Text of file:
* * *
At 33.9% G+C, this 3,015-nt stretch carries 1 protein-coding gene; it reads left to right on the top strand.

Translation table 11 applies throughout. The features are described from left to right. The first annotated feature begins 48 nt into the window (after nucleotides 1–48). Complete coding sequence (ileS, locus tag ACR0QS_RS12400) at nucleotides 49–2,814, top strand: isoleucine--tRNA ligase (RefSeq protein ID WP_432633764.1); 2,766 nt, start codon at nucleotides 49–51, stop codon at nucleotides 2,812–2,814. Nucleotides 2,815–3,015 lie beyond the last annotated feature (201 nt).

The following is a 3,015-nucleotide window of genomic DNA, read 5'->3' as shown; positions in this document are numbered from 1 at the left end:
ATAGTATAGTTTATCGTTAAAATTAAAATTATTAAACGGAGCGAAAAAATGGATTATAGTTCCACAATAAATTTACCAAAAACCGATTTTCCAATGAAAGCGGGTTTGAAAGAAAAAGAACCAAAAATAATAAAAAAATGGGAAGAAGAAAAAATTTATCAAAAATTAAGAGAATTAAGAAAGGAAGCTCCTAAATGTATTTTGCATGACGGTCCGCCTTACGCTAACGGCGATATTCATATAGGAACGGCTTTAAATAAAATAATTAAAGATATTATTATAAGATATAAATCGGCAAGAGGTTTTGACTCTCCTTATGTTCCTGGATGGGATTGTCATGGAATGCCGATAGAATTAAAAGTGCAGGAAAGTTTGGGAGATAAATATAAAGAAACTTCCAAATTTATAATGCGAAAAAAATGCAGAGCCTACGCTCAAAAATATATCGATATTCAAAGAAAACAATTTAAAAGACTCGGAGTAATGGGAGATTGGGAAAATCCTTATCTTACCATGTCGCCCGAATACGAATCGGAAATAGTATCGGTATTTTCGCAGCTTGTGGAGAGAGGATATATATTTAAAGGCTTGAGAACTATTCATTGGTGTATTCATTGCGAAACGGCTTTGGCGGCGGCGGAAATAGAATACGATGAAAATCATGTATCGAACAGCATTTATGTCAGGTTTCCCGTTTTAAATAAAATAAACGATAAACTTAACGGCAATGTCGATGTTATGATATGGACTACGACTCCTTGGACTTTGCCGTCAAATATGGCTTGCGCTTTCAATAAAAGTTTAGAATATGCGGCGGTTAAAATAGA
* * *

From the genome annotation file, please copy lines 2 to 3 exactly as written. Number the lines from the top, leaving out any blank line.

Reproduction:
Translation table 11 applies throughout. The features are described from left to right. The first annotated feature begins 48 nt into the window (after nucleotides 1–48). Complete coding sequence (ileS, locus tag ACR0QS_RS12400) at nucleotides 49–2,814, top strand: isoleucine--tRNA ligase (RefSeq protein ID WP_432633764.1); 2,766 nt, start codon at nucleotides 49–51, stop codon at nucleotides 2,812–2,814. Nucleotides 2,815–3,015 lie beyond the last annotated feature (201 nt).

The following is a 3,015-nucleotide window of genomic DNA, read 5'->3' as shown; positions in this document are numbered from 1 at the left end: